Not Mutually Exclusive

There is no need to shame a control-freak, God-fearing Catholic. There is no need to add to the torment she has already inflicted upon herself.

Yet, that is exactly what I found a quote from Marianne Williamson doing last night.

It has been six years since I started medication therapy for my postpartum depression and anxiety. Six years of low dose, slight increases, attempts at doing without – and it still serves me. And yet, a small part of me still questions my need for it.

Why isn’t this glorious life God has given me enough reason to rejoice? Why aren’t the three gorgeous gifts of heaven that are my children a daily cause for celebration? Am I not grateful enough for God’s blessings that I need an antidepressant to merely function, never mind embrace this life?

Catholic guilt is a strong force, but not one I blame for these thoughts. I confessed to my pastor that I feared my mental struggles were tied to a crisis of faith. I worried that turning to secular talk therapy turned me away from God’s gentle care. I fretted that medication was a crutch that kept me from leaning on God’s healing power.

My pastor told me that spirituality is an important piece of one’s healing, but not to the exclusion of other beneficial treatments. My trained counselor was helping me process my feelings without judgment and not keeping me from turning to God for quiet reflection. And if prescription medicine existed in God’s world, created by one of the people He put on this earth, why would I not avail myself of this beneficial tool? Most importantly, my pastor told me that God did not cause this suffering to befall me. It was not a punishment for some wrongdoing or turning away on my part. If I gleaned something good from the experience, perhaps God allowed the growth in me, but He certainly did not beset me with these troubles.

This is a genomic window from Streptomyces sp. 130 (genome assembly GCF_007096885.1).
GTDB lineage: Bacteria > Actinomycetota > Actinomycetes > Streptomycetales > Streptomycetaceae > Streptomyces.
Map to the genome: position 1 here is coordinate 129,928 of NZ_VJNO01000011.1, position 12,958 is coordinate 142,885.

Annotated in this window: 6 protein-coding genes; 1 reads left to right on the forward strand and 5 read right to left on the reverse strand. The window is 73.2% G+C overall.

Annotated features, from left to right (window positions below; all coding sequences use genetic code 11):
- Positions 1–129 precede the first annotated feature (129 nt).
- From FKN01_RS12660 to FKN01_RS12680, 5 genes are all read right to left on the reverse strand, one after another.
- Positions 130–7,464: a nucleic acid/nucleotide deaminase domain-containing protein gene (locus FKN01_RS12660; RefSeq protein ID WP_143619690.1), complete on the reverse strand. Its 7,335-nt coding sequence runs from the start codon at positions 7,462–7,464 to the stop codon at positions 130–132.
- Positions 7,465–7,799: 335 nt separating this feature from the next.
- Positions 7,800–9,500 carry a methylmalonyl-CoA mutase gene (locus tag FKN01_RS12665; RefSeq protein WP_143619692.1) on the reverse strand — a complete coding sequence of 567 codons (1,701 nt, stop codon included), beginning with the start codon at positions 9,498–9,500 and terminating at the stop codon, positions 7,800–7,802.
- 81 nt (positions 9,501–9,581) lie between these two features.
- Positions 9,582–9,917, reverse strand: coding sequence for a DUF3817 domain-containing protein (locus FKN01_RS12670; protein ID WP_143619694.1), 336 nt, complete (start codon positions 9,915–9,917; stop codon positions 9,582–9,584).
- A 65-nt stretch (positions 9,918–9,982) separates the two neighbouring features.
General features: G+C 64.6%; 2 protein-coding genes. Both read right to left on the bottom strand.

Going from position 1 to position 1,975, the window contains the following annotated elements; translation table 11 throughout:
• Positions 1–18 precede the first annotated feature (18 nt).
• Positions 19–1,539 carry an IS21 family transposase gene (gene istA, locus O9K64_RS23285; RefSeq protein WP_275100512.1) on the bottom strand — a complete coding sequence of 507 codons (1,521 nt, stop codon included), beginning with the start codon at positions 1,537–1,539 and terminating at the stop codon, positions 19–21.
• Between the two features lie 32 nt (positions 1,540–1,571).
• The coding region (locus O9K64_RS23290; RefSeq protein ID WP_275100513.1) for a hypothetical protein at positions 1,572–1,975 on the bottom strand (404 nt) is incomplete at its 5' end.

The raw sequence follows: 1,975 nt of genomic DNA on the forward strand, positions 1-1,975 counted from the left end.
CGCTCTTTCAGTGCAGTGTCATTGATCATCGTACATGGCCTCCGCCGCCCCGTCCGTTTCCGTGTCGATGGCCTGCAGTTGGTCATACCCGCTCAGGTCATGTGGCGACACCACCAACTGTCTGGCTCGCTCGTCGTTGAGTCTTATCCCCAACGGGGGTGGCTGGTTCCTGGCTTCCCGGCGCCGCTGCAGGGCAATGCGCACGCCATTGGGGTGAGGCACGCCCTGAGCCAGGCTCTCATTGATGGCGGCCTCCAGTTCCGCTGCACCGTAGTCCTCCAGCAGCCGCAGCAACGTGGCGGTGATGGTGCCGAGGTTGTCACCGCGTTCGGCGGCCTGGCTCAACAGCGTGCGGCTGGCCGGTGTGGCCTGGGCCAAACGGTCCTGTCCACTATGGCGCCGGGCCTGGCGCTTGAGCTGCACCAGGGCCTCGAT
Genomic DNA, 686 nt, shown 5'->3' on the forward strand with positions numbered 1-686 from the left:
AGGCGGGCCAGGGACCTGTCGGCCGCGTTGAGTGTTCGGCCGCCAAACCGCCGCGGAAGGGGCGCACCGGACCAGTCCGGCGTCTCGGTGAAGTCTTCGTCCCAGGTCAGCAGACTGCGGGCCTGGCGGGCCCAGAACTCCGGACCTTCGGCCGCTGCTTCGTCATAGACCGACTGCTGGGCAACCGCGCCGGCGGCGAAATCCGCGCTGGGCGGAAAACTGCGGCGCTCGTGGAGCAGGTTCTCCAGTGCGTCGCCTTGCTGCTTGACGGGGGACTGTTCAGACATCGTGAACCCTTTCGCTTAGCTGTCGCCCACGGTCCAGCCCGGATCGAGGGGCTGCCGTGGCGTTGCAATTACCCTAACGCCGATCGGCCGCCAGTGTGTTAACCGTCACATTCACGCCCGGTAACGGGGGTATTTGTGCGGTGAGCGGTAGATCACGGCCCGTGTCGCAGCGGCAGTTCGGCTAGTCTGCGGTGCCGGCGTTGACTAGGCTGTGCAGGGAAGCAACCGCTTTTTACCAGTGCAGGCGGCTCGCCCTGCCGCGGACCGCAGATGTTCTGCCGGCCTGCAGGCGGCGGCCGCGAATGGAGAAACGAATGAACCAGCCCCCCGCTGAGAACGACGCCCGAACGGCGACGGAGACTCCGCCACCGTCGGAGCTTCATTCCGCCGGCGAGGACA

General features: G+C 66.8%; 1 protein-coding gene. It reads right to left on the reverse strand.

As always, the rational mind, while fully aware of such life-affirming and freeing arguments, still can fall prey to its irrational side. I thought I’d have no problem reading the social media post that started a furious online debate about postpartum mood and anxiety disorders. Yet, as I did, I felt some of the angst I’d been slowly putting to bed for the last six years come creeping back up.

marianne williamson

This statement plays to all the fears of the postpartum mother.  The guilt of needing medication to enjoy the miracle of life and her role in it.  The fact that she can’t come to terms with ‘normal’ changes in her body chemistry.  That she has somehow failed by not meditating enough; praying enough; eating healthily enough.  And then to judge her own success by the love of others – something over which she has no control.  Or does that speak to the love she fails to feel for her child?

I am only living a modicum of successful motherhood because of the very real diagnosis of postpartum depression and its treatment with medicinal drugs.  And yet, this statement still elicits a shameful, guilty feeling in me.  After SIX successful years of such treatment.  

What of the mother just beginning to wonder if she is struggling postpartum?  What thoughts and feelings assault her when she reads this?  She is already doubting herself and ‘succumbing’ to the crutches of medicine.  She already thinks she’s failed.  And now to tell her it’s all a ploy by ‘Big Pharma’?

‘Big Pharma’ is not issuing me any big paycheck.  I’ve written thirteen different posts about the decision, pros/cons of taking psychotropic drugs, most notably Happy Pills.  When the news initially hit that new recommendations called for all pregnant women and mothers to be screened for depression this was my reaction:

duh

I never dreamed news that was so obvious to me would be seen as a negative by others.